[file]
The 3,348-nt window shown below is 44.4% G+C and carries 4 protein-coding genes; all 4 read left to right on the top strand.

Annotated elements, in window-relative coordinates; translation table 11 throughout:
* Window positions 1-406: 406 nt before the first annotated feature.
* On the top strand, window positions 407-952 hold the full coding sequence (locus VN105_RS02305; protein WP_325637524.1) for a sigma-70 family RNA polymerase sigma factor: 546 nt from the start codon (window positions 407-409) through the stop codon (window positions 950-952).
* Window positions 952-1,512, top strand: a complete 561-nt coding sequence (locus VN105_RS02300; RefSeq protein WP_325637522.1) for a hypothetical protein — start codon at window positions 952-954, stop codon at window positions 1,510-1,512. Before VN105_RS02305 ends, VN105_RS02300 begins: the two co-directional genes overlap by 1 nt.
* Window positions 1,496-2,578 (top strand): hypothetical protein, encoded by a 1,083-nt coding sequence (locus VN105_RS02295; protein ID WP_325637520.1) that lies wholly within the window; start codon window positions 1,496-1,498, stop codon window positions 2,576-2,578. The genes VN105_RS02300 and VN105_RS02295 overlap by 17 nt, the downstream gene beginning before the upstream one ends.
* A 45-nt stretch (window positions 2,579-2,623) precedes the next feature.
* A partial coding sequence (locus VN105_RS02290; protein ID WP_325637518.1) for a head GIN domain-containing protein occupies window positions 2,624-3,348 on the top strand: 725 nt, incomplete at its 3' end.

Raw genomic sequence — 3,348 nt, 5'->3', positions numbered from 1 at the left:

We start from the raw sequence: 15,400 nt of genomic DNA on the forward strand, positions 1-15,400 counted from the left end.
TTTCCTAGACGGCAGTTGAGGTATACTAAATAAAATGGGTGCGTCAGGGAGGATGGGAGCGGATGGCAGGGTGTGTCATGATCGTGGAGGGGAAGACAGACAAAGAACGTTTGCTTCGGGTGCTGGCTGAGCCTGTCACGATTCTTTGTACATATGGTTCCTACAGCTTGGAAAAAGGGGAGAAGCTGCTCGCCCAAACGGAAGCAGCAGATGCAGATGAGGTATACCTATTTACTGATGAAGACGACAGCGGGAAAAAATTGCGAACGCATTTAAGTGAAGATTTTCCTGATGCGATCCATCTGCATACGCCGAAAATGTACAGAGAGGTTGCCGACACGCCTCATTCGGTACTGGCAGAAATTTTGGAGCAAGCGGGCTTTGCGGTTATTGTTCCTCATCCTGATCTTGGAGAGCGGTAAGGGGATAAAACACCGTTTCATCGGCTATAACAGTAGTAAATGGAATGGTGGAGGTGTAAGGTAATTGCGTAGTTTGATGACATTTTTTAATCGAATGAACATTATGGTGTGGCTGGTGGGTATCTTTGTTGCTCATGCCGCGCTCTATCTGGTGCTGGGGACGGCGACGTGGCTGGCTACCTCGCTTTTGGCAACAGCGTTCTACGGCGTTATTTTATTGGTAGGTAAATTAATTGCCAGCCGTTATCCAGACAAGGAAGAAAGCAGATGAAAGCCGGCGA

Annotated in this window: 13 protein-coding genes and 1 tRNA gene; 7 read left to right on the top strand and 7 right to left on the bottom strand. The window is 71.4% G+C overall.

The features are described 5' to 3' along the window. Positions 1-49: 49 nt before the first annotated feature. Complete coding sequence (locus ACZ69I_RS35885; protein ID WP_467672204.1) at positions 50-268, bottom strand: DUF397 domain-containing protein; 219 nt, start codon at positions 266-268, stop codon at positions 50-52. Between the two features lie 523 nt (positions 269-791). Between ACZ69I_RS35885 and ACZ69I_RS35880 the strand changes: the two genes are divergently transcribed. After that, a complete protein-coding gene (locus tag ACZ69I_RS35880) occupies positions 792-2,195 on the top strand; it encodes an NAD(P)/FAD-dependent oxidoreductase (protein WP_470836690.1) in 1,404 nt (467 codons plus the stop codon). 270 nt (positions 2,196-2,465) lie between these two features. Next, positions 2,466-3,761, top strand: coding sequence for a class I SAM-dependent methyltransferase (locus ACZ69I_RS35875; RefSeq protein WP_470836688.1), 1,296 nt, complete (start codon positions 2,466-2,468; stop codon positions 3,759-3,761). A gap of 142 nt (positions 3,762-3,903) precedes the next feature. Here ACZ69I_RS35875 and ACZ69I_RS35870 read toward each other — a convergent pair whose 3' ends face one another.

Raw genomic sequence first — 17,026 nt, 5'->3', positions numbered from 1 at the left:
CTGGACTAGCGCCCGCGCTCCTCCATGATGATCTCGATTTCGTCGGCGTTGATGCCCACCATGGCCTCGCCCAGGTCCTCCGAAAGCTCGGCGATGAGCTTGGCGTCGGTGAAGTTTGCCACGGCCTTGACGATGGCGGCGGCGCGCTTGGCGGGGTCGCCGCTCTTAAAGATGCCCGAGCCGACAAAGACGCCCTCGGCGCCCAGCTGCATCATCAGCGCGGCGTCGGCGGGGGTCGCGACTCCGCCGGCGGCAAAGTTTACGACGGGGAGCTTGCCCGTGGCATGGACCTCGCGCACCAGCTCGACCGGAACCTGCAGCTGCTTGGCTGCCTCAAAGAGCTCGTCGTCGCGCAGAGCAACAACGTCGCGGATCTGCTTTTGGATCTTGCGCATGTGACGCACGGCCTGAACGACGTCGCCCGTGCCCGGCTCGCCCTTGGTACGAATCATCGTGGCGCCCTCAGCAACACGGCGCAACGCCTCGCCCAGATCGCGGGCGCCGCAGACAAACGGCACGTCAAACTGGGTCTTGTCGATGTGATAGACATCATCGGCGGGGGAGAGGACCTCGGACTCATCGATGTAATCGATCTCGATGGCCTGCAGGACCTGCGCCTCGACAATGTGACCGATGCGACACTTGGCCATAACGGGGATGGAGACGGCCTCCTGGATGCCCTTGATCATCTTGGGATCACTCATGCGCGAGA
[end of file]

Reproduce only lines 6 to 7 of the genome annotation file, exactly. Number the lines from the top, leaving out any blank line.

* Window positions 1,496-2,578 (top strand): hypothetical protein, encoded by a 1,083-nt coding sequence (locus VN105_RS02295; protein ID WP_325637520.1) that lies wholly within the window; start codon window positions 1,496-1,498, stop codon window positions 2,576-2,578. The genes VN105_RS02300 and VN105_RS02295 overlap by 17 nt, the downstream gene beginning before the upstream one ends.
* A 45-nt stretch (window positions 2,579-2,623) precedes the next feature.